Black-footed ferrets are on the brink of extinction – and the Forest Service has a cruel plan that means they may never recover.
The Great Plains is often referred to as the American Serengeti.
The 400 million acres stretching from Canada to Mexico once had an abundance of wildlife unmatched anywhere else in North America. The symbiotic relationship between wildlife and the grasslands is what makes this place so special.
Deep-rooted perennial grasses keep the deep soils intact and feed the abundant grazers including elk, pronghorn, deer and bison. In turn, as bison forage they disturb the soil with their hooves and disperse native seeds. Prairie dogs prefer lands grazed by bison for their colonies, and they in turn provide the prey base for many predators including black-footed ferrets, hawks, eagles, badgers and swift fox. Grassland birds such as mountain plovers and burrowing owls nest in prairie dog colonies.
These intricate connections are what provide for a healthy Great Plains environment. But today, the Great Plains are one of the most threatened, the most altered and least protected habitats in North America. Prior to European American settlement, these grasslands supported millions of bison, elk and pronghorn. Grizzly bears and gray wolves once roamed the plains, with scenes of natural selection a regular spectacle.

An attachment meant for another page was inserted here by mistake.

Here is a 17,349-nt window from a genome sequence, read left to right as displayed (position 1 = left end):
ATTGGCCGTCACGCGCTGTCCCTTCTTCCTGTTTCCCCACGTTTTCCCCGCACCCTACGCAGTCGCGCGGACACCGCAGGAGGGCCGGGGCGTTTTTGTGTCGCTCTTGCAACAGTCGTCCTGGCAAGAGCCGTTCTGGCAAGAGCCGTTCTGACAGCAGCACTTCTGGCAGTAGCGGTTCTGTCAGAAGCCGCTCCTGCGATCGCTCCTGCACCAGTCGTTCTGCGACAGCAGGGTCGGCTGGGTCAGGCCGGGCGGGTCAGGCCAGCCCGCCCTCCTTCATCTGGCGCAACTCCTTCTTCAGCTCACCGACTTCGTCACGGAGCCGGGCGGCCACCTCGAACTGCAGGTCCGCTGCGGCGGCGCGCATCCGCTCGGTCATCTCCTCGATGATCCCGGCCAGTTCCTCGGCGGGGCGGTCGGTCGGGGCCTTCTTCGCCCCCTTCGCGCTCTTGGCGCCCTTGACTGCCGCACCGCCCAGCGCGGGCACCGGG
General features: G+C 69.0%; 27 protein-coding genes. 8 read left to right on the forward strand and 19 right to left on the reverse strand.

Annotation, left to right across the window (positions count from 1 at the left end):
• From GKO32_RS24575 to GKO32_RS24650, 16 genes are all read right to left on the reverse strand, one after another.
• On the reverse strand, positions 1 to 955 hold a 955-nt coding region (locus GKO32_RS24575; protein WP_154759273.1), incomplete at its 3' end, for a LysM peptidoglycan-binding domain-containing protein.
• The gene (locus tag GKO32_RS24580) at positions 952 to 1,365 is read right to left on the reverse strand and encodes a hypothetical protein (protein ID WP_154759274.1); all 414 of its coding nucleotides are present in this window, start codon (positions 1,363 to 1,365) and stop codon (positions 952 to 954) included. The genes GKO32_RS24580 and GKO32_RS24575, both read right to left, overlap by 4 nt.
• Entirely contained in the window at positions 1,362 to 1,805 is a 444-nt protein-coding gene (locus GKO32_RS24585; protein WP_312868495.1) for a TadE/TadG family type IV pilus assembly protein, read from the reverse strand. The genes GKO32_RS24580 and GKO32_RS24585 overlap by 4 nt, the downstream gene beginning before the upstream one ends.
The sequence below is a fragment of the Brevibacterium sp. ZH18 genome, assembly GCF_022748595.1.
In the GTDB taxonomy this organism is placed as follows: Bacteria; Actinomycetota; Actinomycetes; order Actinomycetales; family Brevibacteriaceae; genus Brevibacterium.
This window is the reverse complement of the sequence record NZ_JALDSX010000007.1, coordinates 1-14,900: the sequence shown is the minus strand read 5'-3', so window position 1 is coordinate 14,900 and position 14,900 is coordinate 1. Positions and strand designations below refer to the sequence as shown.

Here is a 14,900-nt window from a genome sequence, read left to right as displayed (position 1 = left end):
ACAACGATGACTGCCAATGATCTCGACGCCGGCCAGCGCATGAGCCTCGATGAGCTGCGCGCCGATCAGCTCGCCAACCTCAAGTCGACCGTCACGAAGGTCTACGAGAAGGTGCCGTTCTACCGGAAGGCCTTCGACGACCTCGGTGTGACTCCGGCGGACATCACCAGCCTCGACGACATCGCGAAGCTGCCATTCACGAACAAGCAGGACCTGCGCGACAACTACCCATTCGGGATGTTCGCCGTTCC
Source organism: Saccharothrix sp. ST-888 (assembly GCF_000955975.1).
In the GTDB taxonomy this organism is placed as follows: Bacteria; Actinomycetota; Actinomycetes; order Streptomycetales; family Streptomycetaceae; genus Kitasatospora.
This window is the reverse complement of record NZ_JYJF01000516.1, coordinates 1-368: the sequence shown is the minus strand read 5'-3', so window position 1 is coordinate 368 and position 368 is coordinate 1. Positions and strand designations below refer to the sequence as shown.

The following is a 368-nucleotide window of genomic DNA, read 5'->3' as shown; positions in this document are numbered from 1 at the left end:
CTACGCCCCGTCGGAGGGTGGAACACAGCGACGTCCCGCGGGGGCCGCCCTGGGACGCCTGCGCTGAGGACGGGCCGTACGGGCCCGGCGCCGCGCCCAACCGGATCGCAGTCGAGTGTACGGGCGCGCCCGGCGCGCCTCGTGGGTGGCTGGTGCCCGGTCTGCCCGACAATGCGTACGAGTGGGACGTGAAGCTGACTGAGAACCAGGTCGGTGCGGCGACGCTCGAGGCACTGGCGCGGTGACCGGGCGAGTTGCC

Millions of acres have been converted for crop production and human communities. Much of the remainder is subject to intensive livestock grazing. These practices have led and continue to lead to habitat loss, declining biodiversity and fragmentation of populations, directly impacting Great Plains wildlife and habitats. Other threats include poor wildlife management practices, with states and federal agencies often disregarding imperiled and keystone species in favor of extractive uses of the land.
Defenders is working with public, tribal, and private landowners and managers across the Great Plains to protect and restore the regions’ most imperiled wildlife and the large landscapes on which they depend. We are helping restore wild bison and black-footed ferrets to new locations.
We are also restoring keystone species that create habitat for many other species, such as prairie dogs on which dozens of other species depend, and beavers which create aquatic habitat for many species that require the wetlands they create. Our work to promote and incentivize nonlethal tools and techniques to reduce human conflict with wildlife is helping create more acceptance among people for the presence of bison, beavers, prairie dogs, and other wildlife. Despite the ecological consequences of the past, the possibility in the 21st century of restoring large areas within the Great Plains and recovering wildlife is a charge Defenders is committed to for this and future generations.